It’s always interesting, from a historical standpoint, to see which current events made it onto my grandfather’s calendars in the 1960s and ’70s — and which ones didn’t.
Woodstock and the Kent State shootings didn’t get a mention. No great surprise, probably. I am sure my grandpa took heed of these events, but they would not have touched him as deeply as they did younger generations.
Actually, I know my grandpa took note of Woodstock, because the box of historic/noteworthy magazines he kept in his house included Life magazine’s special section on Woodstock. I never stopped to wonder why he kept it. Now that I think of it, it seems distinctly out of character. (The rest of the box consisted mostly of anniversary and Year-in-Pictures issues.)
Getting back to the calendars, the assassination of Dr. Martin Luther King, Jr., didn’t receive a mention either. I’m not sure what to conclude from that, or why my grandfather wouldn’t have considered that worth writing down.
I’ve written before, quoting my father’s words, that my grandpa was not a fan of civil disobedience such as Vietnam War protests. I would like to think he recognized the righteousness of Dr. King’s cause, but perhaps he disapproved of his methods. I don’t know.
(In my grandfather’s defense, April 4, 1968, is completely blank on his calendar. No weather, no visit from the water man, no reminder to mail his income tax. Perhaps he was under the weather or otherwise unable to write.)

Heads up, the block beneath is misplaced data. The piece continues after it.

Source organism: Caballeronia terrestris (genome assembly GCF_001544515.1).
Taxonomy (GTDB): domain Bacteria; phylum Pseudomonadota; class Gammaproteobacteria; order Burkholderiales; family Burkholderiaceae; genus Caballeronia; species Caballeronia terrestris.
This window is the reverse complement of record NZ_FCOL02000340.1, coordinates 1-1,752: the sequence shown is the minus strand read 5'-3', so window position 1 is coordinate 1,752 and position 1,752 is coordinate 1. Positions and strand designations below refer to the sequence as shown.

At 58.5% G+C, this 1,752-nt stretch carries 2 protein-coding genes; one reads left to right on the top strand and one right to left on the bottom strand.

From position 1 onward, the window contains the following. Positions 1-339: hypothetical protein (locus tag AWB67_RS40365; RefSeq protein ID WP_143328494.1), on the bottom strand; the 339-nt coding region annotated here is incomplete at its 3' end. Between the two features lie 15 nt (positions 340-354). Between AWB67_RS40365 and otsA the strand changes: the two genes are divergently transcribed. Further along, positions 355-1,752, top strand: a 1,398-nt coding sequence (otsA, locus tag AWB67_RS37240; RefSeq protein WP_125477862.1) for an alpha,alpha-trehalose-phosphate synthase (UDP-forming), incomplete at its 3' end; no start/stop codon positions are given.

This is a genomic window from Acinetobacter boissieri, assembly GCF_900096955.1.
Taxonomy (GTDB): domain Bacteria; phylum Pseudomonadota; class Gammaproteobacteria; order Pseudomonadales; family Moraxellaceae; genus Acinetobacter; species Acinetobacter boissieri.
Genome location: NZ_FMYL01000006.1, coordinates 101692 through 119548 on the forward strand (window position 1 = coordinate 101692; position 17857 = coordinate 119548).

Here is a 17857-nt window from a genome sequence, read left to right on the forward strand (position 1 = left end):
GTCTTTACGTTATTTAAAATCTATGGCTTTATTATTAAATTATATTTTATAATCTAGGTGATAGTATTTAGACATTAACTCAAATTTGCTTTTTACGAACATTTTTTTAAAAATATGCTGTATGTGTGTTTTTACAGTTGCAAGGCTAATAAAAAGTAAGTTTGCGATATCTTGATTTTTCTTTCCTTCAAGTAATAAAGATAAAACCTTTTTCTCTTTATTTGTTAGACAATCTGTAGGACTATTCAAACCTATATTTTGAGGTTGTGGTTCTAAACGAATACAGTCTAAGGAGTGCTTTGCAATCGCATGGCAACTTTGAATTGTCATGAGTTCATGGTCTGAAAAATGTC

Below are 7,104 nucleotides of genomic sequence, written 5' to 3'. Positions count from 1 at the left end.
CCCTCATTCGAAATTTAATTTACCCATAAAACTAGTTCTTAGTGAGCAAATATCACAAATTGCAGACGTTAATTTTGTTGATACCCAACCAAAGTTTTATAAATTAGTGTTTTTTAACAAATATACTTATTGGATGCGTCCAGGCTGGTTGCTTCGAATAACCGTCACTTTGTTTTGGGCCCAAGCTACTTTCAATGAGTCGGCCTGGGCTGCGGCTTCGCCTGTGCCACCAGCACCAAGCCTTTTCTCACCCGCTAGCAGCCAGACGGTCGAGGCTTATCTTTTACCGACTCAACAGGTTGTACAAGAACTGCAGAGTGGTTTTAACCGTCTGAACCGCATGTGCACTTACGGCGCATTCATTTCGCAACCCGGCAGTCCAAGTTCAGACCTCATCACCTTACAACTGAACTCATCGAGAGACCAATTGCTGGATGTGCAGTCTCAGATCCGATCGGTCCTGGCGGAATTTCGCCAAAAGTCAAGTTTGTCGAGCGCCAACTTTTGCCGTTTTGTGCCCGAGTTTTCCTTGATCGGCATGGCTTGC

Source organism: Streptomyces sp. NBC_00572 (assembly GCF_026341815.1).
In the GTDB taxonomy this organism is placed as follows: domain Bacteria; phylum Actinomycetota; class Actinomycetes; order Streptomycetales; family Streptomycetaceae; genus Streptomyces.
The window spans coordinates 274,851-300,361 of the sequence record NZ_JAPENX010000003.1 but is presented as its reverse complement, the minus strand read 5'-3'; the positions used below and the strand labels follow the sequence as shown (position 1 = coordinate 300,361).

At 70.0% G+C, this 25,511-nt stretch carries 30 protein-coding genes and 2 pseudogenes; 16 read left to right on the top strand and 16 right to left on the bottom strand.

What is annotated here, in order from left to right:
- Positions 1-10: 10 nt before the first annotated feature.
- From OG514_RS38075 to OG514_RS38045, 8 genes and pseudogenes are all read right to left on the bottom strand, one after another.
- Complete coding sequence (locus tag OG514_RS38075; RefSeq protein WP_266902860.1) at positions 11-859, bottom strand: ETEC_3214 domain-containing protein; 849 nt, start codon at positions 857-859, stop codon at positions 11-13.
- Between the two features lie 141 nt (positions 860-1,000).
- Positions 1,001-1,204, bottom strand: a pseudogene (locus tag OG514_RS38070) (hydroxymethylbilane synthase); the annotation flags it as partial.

Another assassination later in that turbulent year did make his calendar, for reasons I am equally challenged to explain:
The blog entry linked above mentions that my grandpa and grandma tended to vote Republican, because “the Democrats always got us into wars (Roosevelt into WWII, Truman into Korea, Kennedy/Johnson into Vietnam).”
So, my grandfather would not have made this calendar entry because felt a close political kinship to Robert F. Kennedy, a Democrat like his brother.
Perhaps he found it worth mentioning on his calendar because he was touched by the tragedy of two assassinations in one American political family within five years of each other.
Or maybe he saw it as the climax of a violent time — a sort of “what next?” after the collective bloodshed of the John F. Kennedy and MLK assassinations, race riots in major cities, and other forms of civil unrest.
Had I been my grandpa’s age in 1968, I suspect I might have seen the RFK assassination that way — as yet another tear in the civil fabric, and another frustrating step on a gradual but apparently unswerving path to lawlessness.
My own generation has had only sporadic glimpses of political violence. I was appalled by the attempt on U.S. Rep. Gabrielle Giffords’ life in January 2011; and I can remember hearing about the assassination attempt on President Ronald Reagan almost thirty years before while riding a school bus home.
There are not many such memories in between. As much as toxic partisanship seems to plague our country today, it has not led to bullets and blood. (If what I’ve read is correct, the shooters of Rep. Giffords and President Reagan were driven more by mental unbalance than by political affiliation.)
Our veneer of political civility may be thinner than we care to admit. But hopefully it will hold through the upcoming Presidential campaign, and for many years beyond.
I hope no American of our years will mark an otherwise ordinary day as the day a lifetime of leadership, dreams and possibilities died.